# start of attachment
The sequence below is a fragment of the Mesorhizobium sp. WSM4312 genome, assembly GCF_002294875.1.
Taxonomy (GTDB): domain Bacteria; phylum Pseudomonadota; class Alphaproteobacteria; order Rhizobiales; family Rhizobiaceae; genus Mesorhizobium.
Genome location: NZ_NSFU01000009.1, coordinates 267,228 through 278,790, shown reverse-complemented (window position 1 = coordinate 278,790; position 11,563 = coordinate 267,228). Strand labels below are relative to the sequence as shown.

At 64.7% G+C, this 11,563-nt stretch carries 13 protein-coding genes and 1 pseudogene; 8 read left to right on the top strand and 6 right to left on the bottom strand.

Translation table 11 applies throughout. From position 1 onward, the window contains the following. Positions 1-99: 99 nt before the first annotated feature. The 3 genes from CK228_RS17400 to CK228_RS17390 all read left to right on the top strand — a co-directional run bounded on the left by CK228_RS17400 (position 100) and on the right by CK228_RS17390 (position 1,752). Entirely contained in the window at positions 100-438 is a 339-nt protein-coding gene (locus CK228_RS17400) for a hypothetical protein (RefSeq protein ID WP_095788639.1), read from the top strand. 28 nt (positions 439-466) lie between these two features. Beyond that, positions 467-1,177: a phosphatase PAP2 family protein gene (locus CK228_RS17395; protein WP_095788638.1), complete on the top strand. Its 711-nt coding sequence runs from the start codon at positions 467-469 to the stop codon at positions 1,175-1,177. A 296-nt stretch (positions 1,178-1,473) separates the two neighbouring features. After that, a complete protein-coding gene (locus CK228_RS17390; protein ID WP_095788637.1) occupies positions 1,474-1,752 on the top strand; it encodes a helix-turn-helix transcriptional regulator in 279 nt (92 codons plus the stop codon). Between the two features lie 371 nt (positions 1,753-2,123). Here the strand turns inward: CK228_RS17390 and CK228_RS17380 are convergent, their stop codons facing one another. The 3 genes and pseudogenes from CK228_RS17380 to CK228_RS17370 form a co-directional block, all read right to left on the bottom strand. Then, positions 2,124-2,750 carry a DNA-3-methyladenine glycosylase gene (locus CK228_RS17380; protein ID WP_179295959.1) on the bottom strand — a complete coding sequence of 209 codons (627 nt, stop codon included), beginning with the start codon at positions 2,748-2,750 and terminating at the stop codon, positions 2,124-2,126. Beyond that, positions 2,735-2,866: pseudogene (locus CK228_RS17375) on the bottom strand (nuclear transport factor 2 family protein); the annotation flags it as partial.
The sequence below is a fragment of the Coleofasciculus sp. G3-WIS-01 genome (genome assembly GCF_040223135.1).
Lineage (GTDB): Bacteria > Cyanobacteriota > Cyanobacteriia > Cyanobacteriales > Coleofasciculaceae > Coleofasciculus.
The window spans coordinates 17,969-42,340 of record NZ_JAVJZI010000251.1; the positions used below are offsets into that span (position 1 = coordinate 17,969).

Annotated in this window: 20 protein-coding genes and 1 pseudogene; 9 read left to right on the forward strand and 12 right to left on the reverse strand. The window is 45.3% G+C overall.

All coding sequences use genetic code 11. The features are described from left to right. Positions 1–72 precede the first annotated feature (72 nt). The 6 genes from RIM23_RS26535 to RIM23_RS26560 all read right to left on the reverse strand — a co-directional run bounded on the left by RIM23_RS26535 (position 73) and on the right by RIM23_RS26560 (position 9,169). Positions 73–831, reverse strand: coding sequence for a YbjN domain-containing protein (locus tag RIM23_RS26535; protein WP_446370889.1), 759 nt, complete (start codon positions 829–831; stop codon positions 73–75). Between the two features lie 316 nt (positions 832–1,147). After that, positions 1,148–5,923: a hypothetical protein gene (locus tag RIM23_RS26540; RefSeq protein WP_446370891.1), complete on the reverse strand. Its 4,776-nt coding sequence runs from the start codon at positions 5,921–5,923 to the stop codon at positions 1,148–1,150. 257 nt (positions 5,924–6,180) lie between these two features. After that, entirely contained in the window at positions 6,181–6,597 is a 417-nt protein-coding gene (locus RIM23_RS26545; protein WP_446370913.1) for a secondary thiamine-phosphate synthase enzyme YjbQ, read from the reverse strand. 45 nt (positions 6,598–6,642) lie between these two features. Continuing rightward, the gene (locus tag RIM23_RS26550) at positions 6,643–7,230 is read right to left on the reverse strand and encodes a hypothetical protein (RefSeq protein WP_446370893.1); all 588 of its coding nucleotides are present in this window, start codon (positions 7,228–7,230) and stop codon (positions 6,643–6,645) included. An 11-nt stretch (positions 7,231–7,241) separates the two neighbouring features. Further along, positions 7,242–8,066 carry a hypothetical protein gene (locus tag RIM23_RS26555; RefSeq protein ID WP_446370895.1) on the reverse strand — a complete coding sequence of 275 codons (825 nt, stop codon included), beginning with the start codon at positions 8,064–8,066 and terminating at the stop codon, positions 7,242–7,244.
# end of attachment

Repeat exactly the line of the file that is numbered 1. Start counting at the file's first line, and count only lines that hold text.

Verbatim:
The sequence below is a fragment of the Mesorhizobium sp. WSM4312 genome, assembly GCF_002294875.1.